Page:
Schedule 1 — Amendments Related to Part 1
Criminal Justice Bill
Mr David Heath (Somerton and Frome, Liberal Democrat)
I pay tribute to the Chairman of the Home Affairs Committee, Mr. Mullin, not only for tabling the amendments but for the work of his Committee on the Bill. In the Standing Committee, we found many opportunities to quote the work of his Committee to good effect, and we are grateful to him and his colleagues.
I entirely agree with the hon. Gentleman on the specific points that he made. The strong argument for conditional bail before charge is that it would be a substitute for detention. I accept that, although I share some of the concerns expressed by the Select Committee that it might be used in circumstances in which there was insufficient evidence to charge. In such cases, the provision would become an onerous imposition on the freedom of an individual if it were used as a replacement for detention which could not be effected simply because there was no evidence. We have, however, had assurances from the Minister on that matter, and, for the moment, let us accept those assurances.
The idea that there should be no time limit on the imposition of conditional bail, however, seems entirely outwith the assertion that this is the more generous and liberal alternative to detention in custody. If a person were to be detained, there would be clearly delineated time limits on the period of detention, so whatever the arguments for conditional bail before charge, there ought to be a time limit on it. Whether 28 days is appropriate is a matter for discussion. It is, to some extent, an arbitrary limit. The advice from Mr. Burbeck was interesting and telling, given its source and the seniority of Mr. Burbeck and his responsibilities in ACPO. There should be a time limit. If the Minister is not prepared to accept the amendment, it is incumbent on him to explain how any time limit might be imposed, and what limit he would find acceptable. If he does not believe that any time limit is appropriate, that calls into question the whole proposition of conditional bail before charge.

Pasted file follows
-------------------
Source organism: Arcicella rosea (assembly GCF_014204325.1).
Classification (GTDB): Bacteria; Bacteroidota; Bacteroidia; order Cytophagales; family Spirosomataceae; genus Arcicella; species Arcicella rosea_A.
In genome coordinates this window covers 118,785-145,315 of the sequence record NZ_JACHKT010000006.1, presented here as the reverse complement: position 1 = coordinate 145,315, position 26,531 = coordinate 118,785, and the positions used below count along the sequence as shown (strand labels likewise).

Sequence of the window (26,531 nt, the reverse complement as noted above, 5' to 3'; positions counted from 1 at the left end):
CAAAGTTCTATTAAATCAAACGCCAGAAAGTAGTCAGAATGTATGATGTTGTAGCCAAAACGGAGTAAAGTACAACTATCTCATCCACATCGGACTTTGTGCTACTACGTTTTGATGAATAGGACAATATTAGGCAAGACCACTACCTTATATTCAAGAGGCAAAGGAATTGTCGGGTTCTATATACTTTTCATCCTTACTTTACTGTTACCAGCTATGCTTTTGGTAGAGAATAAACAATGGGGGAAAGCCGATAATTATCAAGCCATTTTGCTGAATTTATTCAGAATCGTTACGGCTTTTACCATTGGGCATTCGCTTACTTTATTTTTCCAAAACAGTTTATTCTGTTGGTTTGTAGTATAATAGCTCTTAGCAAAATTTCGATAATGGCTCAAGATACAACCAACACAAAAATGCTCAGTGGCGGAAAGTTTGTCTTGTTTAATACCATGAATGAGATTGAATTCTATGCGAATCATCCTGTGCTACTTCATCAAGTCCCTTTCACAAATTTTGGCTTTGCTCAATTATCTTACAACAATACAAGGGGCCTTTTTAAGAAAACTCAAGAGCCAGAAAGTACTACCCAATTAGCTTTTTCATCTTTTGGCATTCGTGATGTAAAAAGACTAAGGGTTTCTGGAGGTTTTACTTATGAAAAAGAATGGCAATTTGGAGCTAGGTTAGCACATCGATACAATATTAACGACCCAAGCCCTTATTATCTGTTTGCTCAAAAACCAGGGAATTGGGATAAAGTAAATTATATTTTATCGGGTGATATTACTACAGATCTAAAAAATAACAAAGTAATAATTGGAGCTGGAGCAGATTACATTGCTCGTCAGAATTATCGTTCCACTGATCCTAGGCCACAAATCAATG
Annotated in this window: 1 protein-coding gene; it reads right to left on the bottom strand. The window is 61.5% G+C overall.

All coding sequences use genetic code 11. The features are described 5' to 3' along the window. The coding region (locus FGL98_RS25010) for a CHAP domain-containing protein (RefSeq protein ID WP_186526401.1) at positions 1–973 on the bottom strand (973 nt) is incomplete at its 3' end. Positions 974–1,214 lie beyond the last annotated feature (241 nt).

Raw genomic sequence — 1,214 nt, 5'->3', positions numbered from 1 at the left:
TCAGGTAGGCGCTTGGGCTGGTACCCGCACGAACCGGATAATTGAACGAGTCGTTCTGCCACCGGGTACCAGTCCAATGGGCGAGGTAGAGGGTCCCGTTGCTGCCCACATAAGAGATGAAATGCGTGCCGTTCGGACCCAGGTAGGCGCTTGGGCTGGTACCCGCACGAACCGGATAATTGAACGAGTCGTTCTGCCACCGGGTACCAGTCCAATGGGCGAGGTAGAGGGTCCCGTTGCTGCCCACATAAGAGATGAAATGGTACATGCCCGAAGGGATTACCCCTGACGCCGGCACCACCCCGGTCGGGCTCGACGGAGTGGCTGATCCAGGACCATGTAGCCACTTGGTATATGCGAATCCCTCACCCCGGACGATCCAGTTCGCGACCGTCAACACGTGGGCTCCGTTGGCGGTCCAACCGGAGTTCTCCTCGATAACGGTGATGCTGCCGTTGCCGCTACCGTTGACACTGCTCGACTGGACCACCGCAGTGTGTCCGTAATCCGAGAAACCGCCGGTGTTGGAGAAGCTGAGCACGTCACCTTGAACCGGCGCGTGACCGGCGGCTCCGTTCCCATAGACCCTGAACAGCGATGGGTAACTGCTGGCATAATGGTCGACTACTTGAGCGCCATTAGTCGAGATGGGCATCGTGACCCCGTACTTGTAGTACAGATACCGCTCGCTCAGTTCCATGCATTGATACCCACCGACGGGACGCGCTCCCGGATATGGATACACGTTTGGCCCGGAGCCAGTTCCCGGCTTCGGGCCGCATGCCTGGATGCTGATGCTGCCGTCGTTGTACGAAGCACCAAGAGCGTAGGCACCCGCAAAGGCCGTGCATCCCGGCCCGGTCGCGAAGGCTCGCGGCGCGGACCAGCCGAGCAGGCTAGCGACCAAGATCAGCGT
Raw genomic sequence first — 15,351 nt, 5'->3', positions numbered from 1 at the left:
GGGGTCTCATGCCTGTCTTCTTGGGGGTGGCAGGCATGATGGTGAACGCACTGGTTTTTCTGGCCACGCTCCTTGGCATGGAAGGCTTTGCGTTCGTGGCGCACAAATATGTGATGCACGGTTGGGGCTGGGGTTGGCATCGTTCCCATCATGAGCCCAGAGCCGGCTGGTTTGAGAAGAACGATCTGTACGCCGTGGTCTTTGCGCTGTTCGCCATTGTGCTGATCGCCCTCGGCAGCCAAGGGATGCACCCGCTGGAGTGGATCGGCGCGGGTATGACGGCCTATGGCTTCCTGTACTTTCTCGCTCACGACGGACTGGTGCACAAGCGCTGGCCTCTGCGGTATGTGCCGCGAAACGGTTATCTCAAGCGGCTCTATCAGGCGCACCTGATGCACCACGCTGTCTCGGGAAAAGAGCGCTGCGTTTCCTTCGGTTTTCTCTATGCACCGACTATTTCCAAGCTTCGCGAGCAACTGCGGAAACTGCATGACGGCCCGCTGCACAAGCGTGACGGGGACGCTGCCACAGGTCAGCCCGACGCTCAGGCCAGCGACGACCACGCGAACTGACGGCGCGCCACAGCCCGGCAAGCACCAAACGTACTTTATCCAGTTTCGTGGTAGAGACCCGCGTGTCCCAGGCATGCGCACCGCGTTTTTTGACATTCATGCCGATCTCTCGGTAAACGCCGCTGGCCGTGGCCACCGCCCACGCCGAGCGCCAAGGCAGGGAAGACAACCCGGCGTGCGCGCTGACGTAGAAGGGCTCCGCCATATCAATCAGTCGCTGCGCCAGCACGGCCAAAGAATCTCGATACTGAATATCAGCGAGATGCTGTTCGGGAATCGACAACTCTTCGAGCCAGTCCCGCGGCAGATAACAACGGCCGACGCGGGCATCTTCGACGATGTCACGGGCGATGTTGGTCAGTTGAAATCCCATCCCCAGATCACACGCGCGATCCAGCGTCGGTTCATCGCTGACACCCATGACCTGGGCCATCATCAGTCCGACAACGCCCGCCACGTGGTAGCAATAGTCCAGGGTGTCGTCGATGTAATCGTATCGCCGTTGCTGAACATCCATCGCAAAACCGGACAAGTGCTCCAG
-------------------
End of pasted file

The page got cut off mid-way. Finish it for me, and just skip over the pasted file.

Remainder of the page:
The one further argument that I would adduce is that conditional bail lets the prosecuting authorities off the hook to a great extent. If our intention is to ensure that prosecutions are brought speedily and effectively, with the right charge at the right time, to allow an alternative of conditional bail over a prolonged period while the prosecuting services get their act together would be a retrograde step towards achieving the objectives, which I thought the Home Office and the Lord Chancellor's Department shared, of making progress towards the speedier justice system that we would all like to see.